My Take on the Law of Accelerating Returns (myLAR) Part II - Templatization

by phil on Saturday Sep 20, 2003 12:06 PM
Law of Accelerating Returns, evolution_old

Read more about tools and algorithms that aid biological evolution, and in tandem systems of accelerating complexity.

Groups of related organisms are 'variations on a theme' -- the same set of bones are used to construct all vertebrates. The bones of the human hand grow out of the same tissue as the bones of a bat's wing or a whale's flipper; and, they share many identifying features such as muscle insertion points and ridges. The only difference is that they are scaled differently. Evolutionary biologists say this indicates that all mammals are modified descendants of a common ancestor which had the same set of bones. (Introduction to Evolutionary Biology)

Mammals for example, all share a similar underlying framework, while the various common parts are simply scaled differently. A bigger brain here, a longer leg here, shorter mandible there, and voila you get a wonderfully different organism.

Scaling is also easy, as we discussed with runaway sexual selection. Relative bone size increments or decrements within a specie could be selected for constantly, allowing those parts to grow over time. So imagine a little bud of a claw on some rodent, being stretched into the huge leg of a dog. Or imagine if the females of our ape-like ancestors were attracted to males with the largest skulls of the group, then overall capacity of the brain would definitely expand.

Templates with even a modestly sized feature set can allow for tremendous complexity. Take the 206 bones of the adult human body. If the size of 30 of those were cut in half and another 30 doubled, the nature of our existence would be dramatically changed. We'd seek different food, we'd have different capabilities, the tools we would make would be different, etc. In other words, our niche in the ecosystem would shift.

Since the nature of our actions is based on the combination of all of our parts, changes to a small set of features propogate large changes to the whole system.

This ability for small changes to have large impacts is important for rapid adaptations. As environments change and competition for resources becomes fiercer, a species cannot be re-written from scratch. So groups of organisms that can make small modifications to a templated organism will be better suited at discovering new niches as old ones disappear.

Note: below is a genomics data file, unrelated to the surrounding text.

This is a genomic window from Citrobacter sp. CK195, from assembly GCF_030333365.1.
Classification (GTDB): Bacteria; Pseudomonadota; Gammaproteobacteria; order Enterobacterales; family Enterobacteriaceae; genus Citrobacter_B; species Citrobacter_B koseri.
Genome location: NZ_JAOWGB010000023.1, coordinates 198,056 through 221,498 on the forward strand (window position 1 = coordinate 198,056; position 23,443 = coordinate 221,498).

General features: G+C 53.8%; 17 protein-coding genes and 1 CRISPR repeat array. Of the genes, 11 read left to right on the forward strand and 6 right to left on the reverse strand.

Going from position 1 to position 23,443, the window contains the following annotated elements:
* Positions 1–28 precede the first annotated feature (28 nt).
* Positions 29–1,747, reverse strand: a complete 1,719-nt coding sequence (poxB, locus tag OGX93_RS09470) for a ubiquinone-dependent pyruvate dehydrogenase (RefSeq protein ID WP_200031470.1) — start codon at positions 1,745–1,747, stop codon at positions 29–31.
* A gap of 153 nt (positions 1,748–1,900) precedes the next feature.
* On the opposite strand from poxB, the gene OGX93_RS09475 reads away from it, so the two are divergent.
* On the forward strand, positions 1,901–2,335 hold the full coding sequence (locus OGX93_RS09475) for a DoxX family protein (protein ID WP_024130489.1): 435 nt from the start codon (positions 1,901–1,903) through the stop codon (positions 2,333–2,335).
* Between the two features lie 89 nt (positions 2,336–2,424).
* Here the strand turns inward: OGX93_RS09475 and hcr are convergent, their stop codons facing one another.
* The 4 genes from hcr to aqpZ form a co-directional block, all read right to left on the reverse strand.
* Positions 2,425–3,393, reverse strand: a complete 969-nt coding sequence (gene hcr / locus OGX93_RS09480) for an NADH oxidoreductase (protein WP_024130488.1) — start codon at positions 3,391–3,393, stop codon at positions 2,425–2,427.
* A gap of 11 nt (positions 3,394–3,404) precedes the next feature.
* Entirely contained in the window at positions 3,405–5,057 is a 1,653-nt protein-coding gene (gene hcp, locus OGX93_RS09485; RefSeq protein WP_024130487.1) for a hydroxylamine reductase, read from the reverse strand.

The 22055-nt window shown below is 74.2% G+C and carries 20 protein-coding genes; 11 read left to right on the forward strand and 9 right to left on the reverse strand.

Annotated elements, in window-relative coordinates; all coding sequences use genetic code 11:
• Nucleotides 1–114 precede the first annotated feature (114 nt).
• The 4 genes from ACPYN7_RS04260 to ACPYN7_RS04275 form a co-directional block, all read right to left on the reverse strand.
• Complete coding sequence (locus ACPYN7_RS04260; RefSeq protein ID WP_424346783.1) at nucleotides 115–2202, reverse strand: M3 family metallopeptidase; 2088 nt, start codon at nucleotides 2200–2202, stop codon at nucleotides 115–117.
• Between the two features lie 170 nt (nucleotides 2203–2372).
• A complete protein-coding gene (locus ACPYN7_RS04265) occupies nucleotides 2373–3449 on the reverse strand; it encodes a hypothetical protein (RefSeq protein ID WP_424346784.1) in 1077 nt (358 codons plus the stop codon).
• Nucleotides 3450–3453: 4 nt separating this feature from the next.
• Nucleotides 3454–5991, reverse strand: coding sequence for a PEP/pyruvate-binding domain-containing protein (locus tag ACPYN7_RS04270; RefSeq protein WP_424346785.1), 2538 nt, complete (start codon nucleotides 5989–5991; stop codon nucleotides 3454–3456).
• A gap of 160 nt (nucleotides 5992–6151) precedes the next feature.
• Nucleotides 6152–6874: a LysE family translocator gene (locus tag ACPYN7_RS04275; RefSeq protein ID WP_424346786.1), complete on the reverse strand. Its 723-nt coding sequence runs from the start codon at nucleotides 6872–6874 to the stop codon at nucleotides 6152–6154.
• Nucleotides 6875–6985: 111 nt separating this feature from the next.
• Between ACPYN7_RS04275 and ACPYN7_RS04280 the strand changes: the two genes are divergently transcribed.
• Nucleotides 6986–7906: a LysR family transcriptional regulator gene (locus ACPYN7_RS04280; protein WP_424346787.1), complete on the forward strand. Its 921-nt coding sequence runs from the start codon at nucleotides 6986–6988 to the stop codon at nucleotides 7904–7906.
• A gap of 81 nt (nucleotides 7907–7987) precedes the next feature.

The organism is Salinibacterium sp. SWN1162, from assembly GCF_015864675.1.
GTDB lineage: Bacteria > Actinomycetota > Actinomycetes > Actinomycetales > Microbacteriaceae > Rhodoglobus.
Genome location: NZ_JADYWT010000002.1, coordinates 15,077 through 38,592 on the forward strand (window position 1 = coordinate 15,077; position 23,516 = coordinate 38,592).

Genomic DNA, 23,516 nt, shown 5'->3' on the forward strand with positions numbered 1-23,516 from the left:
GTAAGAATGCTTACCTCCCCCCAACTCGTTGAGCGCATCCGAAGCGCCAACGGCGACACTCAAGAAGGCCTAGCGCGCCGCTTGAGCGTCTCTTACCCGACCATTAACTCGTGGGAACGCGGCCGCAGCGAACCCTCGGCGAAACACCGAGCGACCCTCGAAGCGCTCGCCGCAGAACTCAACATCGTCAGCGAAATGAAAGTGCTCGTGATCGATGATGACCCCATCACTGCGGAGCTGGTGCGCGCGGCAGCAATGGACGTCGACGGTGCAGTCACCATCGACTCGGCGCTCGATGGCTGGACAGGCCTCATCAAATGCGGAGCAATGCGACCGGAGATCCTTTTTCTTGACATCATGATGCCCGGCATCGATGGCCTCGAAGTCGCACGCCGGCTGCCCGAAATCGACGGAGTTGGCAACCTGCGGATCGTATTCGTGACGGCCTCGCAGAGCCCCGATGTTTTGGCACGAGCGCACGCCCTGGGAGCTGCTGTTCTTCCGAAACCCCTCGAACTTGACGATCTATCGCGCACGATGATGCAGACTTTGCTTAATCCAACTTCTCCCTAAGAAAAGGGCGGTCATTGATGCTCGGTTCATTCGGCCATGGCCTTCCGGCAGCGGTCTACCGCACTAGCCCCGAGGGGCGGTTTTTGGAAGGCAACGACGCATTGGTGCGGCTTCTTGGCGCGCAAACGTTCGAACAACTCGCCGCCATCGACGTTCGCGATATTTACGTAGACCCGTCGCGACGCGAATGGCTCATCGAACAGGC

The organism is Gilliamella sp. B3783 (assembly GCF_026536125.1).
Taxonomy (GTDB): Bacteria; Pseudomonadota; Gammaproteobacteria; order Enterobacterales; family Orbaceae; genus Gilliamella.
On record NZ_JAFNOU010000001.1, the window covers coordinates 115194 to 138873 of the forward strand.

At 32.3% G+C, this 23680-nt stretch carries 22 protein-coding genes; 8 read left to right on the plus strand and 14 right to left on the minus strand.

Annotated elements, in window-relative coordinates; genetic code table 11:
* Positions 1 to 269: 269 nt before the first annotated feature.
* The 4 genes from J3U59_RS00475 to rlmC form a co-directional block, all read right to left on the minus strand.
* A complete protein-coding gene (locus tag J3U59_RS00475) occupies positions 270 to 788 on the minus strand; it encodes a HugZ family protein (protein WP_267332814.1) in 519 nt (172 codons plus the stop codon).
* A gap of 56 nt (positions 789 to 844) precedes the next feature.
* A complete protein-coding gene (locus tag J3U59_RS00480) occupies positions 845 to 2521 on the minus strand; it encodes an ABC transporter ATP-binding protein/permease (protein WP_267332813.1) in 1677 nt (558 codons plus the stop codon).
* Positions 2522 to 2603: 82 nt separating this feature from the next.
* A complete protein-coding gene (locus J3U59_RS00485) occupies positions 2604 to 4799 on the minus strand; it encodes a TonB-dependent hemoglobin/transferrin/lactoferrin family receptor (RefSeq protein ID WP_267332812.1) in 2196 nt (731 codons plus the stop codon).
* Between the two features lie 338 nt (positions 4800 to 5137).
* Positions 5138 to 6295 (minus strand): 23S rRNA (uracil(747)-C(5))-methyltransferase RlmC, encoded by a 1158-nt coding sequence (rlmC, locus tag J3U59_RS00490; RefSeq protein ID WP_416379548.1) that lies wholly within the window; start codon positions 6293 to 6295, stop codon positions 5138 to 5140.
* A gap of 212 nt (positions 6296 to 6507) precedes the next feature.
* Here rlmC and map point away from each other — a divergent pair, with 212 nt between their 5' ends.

Templatization appears naturally in other systems. Look at blogging for example. The ability to create date-based journal entries existed about as early as I can remember on the Internet with places like BluesNews. It wasn't until somebody made a standard template of imagery, dated entries, and links that we have this "revolution" called Blogging. By the simple scaling of those three features we get a tremendous range of complexity in blogging. Take Howard Dean's Blog for America. There we see the imagery using a patriotic color scheme, with his picture in there showing he's active, and a general cleanliness that evokes a sense of pure democracy. Then look at the scaling on the dated entries. His blog updates so frequently that he puts himself into the category of a "mega-blogger." But even beyond that, these entries are scaled up by allowing for mulitple authors form his campaign team plus the comments of visitors. Then look at his blogroll or list of links. The number and choice of various pundits and other Dean sites turns his site into a portal for political change. All Dean did was cater the style to a certain message, scale up the date-based entries, ramp up the size of the blogroll, and all of a sudden Dean has created a standarbearer for an emerging genre of "blog-portals." (Note, by Dean I mean whoever created his blog).

Similarily, the same blog template can be used for a personal diary. I could scale the blogroll down to zero, and use a default style, and focus on daily entries of the same tone.

Once again, small changes in scale, large changes in purpose.

Templates are readily apparent in human systems, such as business hiearchies, programming systems such as object-oriented-programming, or religious frameworks such as "Christianity." If you make a few changes to any of those templates, you get a unique organization with a rich new set of pursoses to fulfill.

Templates are a powerful expedient of complexity. And since they occur naturally within systems that seek creative ways to fulfill niches, it's no wonder than accelerating returns happens as fast as it does.

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